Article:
Teams enable us to do things we could never accomplish working individually — or if we could accomplish them, they would just take too long to be worth doing. For that reason alone, we need teams. But working in teams carries with it risks that arise much more often than when we work as individuals. Here's a short catalog of these risks.
- Runaway damage risk
- The power of teamwork amplifies not only the team's ability to do good, but also its ability to do damage. When we produce wrong-headed output for whatever reason, we must undo the damage we do. But before recognizing what happened, a team can do much more damage than an individual can.
- Interpersonal conflict risk
- When there are interpersonal problems in teams, everyone's productivity can be degraded. And the conflict might be unrelated to the work at hand. It can be a residual effect of a previous effort, or it can arise from something as unrelated to the work as unfounded rumors of changes in office assignments.
- Decision-making risk
- The word team means different things to different people. For example, with respect to decision processes, some of us believe that team means that each person's opinion is of equal weight. Others are searching only for work to do, and will do that work without question. Teams must define their decision processes for corresponding classes of situations. If they don't, each member will assume that their preferred decision process is in force. That difference in expectations can lead to interpersonal conflict. See "Decisions, Decisions: I," Point Lookout for November 17, 2004, for a summary of common decision processes.
- Coordination risk
- Teamwork is inherently parallel. The working members of the team assume that the parts they're working on will fit with the parts other people are working on. If a problem develops, and one of the parts has to be revised, some of the work already completed might have to be done again. This possibility is much less likely when a single person does all the work, because that person is presumably aware of all that has been done or will be done. Coordination risk is highest when interpersonal communication is the least effective, or when uncertainty is greatest.
- Wariness risk
- Inherent in The power of teamwork amplifies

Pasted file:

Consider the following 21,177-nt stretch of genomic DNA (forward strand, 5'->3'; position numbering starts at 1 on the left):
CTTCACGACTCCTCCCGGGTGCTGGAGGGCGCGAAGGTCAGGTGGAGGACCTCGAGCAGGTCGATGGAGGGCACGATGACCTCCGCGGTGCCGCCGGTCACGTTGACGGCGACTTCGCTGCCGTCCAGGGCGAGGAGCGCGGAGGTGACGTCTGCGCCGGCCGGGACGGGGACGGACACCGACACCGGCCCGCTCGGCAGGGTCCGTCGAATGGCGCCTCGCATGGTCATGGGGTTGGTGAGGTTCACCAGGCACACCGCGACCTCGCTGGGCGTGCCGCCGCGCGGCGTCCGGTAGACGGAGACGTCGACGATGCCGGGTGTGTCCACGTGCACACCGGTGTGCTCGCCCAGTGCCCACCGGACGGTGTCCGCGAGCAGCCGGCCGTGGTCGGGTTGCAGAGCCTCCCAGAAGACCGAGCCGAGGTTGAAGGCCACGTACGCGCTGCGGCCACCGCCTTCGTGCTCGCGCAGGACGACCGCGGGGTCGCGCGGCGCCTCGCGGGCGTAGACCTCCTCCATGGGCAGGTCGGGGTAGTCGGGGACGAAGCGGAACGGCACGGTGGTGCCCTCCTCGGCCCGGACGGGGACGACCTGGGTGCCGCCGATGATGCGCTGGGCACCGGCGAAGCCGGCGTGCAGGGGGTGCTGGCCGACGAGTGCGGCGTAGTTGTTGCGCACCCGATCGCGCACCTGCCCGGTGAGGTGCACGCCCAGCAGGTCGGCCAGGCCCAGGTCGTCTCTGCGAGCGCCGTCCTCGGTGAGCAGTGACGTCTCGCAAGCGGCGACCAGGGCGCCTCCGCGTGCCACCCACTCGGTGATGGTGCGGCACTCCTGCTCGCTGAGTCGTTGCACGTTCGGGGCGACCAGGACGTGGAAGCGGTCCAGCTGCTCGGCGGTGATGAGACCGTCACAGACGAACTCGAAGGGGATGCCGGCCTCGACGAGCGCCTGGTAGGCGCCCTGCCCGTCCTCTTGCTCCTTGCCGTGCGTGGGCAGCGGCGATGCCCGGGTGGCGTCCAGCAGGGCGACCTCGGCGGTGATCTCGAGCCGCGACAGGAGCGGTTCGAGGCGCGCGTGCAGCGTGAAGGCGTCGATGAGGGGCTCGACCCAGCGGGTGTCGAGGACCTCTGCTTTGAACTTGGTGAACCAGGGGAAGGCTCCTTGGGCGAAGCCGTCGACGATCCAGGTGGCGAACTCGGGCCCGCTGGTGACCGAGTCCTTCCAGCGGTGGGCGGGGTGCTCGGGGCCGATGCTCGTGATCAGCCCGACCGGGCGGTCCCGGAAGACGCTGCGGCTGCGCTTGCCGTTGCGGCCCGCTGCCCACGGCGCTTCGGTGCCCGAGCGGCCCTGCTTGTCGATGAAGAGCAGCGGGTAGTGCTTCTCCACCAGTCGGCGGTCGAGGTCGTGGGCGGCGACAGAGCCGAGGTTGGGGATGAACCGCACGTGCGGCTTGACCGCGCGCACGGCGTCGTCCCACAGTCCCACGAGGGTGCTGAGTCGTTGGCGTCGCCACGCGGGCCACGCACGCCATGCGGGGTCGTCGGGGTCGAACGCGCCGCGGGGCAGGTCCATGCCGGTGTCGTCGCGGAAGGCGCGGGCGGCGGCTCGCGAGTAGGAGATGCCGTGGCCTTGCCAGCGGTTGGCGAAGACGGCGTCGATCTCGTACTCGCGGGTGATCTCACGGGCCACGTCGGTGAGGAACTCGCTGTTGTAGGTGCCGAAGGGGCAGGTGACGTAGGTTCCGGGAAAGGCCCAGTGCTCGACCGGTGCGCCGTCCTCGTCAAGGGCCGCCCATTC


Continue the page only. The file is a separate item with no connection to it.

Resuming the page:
not only the team's ability to do
good, but also its ability to do damageparallelism is the need to trust that teammates working on other elements are honoring their commitments. That is, we give our all to one portion of the work, trusting teammates to do the same with theirs. If trust is absent, and people become wary, they devote some of their efforts to protecting themselves from blame. That is what makes wariness so expensive.
- Intra-task deadlock risk
- Within the team's task, deadlock occurs when some members of the team are waiting for the output of one or more of the rest of the team. The whole thing can lock up if a dependency loop develops. If a subtask is late because of unanticipated difficulty or lost workdays, the rest of the team can become stuck.
Projects never go
quite as planned. We expect that, but we don't expect disaster. How can we get better at spotting disaster when there's still time to prevent it? How to Spot a Troubled Project Before the Trouble Starts is filled with tips for executives, senior managers, managers of project managers, and sponsors of projects in project-oriented organizations. It helps readers learn the subtle cues that indicate that a project is at risk for wreckage in time to do something about it. It's an ebook, but it's about 15% larger than "Who Moved My Cheese?" Just USD 19.95. Order Now! .
Your comments are welcomeWould you like to see your comments posted here? rbreniWhdZZUPeyWgexOTner@ChacAHROdInjHBHGDUzQoCanyon.comSend me your comments by email, or by Web form.
About Point Lookout
Thank you for reading this article. I hope you enjoyed it and found it useful, and that you'll consider recommending it to a friend.